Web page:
Research Teacher Resources
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Considering a research paper assignment for your AP English Language and Composition class? Here’s a resource that details the expectations for such an assignment and includes a handy process checklist. Spreading out the due dates for the various steps permits you to check on student progress and identify those who need extra assistance. It also spreads out your work load.
After reading on the topic of their paper, high schoolers work in pairs to assess how to write powerful, precise thesis statements. The introduction contains three statements: a universal statement, a bridge statement, and a thesis statement. The lesson is designed for research projects, but it could translate well to any essay that involves stating a claim or argument.
Students listen as the teacher explains the steps to writing a research paper. They list subjects they are interested in. Students practice narrowing a topic. They write a general idea and create a word web to assist the narrowing of the general topics. Students select a topic to build into a research paper.
Students make inferences about what activities occur at different places in school. They form a hypothesis as to how space is used. They simulate how archeaologists explore past people by designing and conducting a research project.
For this research skills worksheet, students read the questions about bananas and research to answer the 10 multiple choice questions.
Students use the internet to research Ancient Mesopotamia and create a billboard with relevant information. In this Ancient Mesopotamia Research Project, students are assigned a specific topic by the teacher. Students then take notes and aim at receiving a 90 or higher on the project in order to obtain a prestigious 'Boardie' award. Students then present the project to the class.
Get your class to use the scientific process to solve a scientific problem. They utilize the Natural Inquirer magazine to identify a research question which they write an introduction to and collect data to answer. They use graphs, photographs or charts to simulate their data while they create a Natural Inquirer style article. Note: This lesson could be used with any magazine.
How do you choose a research topic? This helpful graphic organizer is provided to aid middle and high schoolers in organizing their initial thoughts and choosing a topic. They have to narrow their topic by culture, time frame, event, etc., and brainstorm sources they can look at first.
Designed for teachers, this resource identifies problems learners face when attempting a research project and approaches instructors can use to help their class members overcome these obstacles. Suggestions are included for how to help researchers narrow the focus of their search, make sense of data found, and craft rational, organized arguments. Instructors are encouraged to offer their own writings as models.
Eighth graders create an in-depth research report on a state. They conduct Internet research, write a comparison essay about New York State and their assigned state, create a 3-dimensional map, and develop a Powerpoint presentation.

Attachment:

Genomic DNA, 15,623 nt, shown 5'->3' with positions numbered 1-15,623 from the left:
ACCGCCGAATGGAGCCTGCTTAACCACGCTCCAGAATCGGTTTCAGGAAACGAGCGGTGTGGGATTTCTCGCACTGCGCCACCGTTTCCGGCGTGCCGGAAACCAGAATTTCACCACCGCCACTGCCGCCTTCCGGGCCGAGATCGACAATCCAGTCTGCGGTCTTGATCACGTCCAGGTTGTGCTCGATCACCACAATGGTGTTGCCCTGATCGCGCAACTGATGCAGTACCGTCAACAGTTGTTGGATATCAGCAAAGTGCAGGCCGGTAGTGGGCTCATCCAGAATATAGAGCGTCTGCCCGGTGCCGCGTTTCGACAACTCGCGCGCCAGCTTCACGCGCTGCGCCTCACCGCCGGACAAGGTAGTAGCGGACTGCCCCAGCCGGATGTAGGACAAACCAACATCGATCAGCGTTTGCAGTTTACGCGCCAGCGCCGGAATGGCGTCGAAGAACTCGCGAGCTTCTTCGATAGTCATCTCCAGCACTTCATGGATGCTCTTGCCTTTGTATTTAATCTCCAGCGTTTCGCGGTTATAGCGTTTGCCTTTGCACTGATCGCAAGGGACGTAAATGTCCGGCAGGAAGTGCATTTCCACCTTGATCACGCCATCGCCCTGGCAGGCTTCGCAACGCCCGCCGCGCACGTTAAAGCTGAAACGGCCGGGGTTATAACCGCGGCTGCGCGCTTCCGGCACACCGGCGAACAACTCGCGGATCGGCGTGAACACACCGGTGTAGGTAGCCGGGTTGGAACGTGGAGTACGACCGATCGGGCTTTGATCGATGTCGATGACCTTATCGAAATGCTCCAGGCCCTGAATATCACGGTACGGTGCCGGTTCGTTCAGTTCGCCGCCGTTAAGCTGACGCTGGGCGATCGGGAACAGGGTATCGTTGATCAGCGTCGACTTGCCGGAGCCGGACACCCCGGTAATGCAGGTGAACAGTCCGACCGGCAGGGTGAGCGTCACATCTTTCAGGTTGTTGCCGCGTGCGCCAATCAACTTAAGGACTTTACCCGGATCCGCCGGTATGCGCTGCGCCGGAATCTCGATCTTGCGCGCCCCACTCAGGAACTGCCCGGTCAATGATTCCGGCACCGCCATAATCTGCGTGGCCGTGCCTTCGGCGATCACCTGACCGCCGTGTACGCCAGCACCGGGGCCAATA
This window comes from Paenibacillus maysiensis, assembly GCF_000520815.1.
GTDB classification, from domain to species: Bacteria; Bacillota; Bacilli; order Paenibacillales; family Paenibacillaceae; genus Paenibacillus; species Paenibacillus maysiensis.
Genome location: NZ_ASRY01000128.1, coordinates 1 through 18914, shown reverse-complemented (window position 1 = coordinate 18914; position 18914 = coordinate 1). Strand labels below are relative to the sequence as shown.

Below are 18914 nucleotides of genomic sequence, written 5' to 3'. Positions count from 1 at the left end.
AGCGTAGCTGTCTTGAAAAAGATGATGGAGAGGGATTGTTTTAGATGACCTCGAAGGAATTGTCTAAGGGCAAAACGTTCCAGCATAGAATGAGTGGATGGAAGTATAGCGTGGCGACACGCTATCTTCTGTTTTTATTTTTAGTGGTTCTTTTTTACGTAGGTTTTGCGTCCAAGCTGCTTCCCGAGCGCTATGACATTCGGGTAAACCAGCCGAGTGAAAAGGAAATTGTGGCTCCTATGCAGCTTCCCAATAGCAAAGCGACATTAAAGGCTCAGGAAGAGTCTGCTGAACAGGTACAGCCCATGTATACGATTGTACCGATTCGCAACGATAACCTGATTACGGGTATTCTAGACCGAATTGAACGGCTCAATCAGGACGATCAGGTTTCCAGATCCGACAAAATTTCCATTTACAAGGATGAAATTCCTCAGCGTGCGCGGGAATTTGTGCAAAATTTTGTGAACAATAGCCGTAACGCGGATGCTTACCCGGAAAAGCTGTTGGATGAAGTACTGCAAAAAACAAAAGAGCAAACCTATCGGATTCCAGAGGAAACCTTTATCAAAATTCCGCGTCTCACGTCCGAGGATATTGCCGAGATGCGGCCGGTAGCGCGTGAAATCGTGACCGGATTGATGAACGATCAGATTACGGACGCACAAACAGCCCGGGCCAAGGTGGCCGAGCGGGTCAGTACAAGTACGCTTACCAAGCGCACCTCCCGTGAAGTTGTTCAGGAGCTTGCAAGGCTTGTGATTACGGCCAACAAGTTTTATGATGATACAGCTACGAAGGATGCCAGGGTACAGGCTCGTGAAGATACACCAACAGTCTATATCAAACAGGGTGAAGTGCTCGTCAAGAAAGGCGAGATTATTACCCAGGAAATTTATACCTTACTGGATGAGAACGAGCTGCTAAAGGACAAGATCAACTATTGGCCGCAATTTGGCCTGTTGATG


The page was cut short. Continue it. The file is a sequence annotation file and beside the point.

Twelfth graders identify the difference between a primary and a secondary source, and use writing as a tool for learning and research. They compile information from primary and secondary sources using available technology.
Learners analyze Public Art in preparation for college discussion, research, and writing, and create their own artistic creations. In this art and college prep lesson, students develop an original research question to explore an art topic and complete key word searches online. Learners create their own blog and piece of art work based on their studies.
After a study of the different parts of a research paper (e.g. intro, main ideas, body, conclusion, etc.), class members employ Internet research to correctly format their papers. They then review their peers' working using the 6+1 writing rubric. A link to "Learning Microsoft Word" is provided for those who may need training in how to use the program.
Eighth graders research a project of their choice in relation to a career they may want. For this language arts lesson, 8th graders create a bibliography of references used both print and online sources. Students make an outline of their project and continue working on their project after which share what they have with the rest of the class.
What do Pearl S. Buck, Stonewall Jackson, and Landau Eugene Murphy, Jr. have in common? Why, they are all famous West Virginians, of course. Researchers visit the Famous West Virginians website and select an individual to use as the focus of an extended project. Although specifically designed for West Virginia, the research procedures and concepts could be applied to any state.
In this teen health topics research project worksheet, learners choose a health topic, use the website links for research, and answer 11 short answer questions about that disease.
For this reference and research skills worksheet, students test their knowledge of research skills as they respond to 10 multiple choice questions.
In this research skills instructional activity, students match web address extensions with the country represented by researching on the Internet.
For this research skills worksheet, students search the Internet to find answers to questions about derby, UK.
Develop your students' research skills by using this primary source analysis lesson. They will view selected images and documents from the Library of Congress and analyze them in order to improve their research skills. Digital links and file resources are included.